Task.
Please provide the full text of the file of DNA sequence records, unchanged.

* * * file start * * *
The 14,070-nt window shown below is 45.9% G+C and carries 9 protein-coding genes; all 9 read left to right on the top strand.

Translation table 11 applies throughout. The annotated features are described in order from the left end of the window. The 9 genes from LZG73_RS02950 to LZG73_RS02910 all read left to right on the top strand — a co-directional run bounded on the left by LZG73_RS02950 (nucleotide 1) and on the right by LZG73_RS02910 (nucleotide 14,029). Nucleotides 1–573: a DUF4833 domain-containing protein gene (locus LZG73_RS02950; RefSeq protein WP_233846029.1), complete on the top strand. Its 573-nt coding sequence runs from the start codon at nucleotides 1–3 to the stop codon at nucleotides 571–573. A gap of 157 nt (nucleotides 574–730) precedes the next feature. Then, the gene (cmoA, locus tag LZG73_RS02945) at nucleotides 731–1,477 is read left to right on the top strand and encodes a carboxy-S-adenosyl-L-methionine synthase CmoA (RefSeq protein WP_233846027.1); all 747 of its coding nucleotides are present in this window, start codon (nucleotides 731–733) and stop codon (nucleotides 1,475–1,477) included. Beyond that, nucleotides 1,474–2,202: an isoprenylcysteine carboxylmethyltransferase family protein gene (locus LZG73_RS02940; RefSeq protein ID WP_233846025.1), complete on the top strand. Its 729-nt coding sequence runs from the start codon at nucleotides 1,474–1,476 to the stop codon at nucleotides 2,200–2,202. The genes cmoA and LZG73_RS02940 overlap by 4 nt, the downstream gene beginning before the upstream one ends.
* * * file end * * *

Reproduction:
The 14,070-nt window shown below is 45.9% G+C and carries 9 protein-coding genes; all 9 read left to right on the top strand.

Translation table 11 applies throughout. The annotated features are described in order from the left end of the window. The 9 genes from LZG73_RS02950 to LZG73_RS02910 all read left to right on the top strand — a co-directional run bounded on the left by LZG73_RS02950 (nucleotide 1) and on the right by LZG73_RS02910 (nucleotide 14,029). Nucleotides 1–573: a DUF4833 domain-containing protein gene (locus LZG73_RS02950; RefSeq protein WP_233846029.1), complete on the top strand. Its 573-nt coding sequence runs from the start codon at nucleotides 1–3 to the stop codon at nucleotides 571–573. A gap of 157 nt (nucleotides 574–730) precedes the next feature. Then, the gene (cmoA, locus tag LZG73_RS02945) at nucleotides 731–1,477 is read left to right on the top strand and encodes a carboxy-S-adenosyl-L-methionine synthase CmoA (RefSeq protein WP_233846027.1); all 747 of its coding nucleotides are present in this window, start codon (nucleotides 731–733) and stop codon (nucleotides 1,475–1,477) included. Beyond that, nucleotides 1,474–2,202: an isoprenylcysteine carboxylmethyltransferase family protein gene (locus LZG73_RS02940; RefSeq protein ID WP_233846025.1), complete on the top strand. Its 729-nt coding sequence runs from the start codon at nucleotides 1,474–1,476 to the stop codon at nucleotides 2,200–2,202. The genes cmoA and LZG73_RS02940 overlap by 4 nt, the downstream gene beginning before the upstream one ends.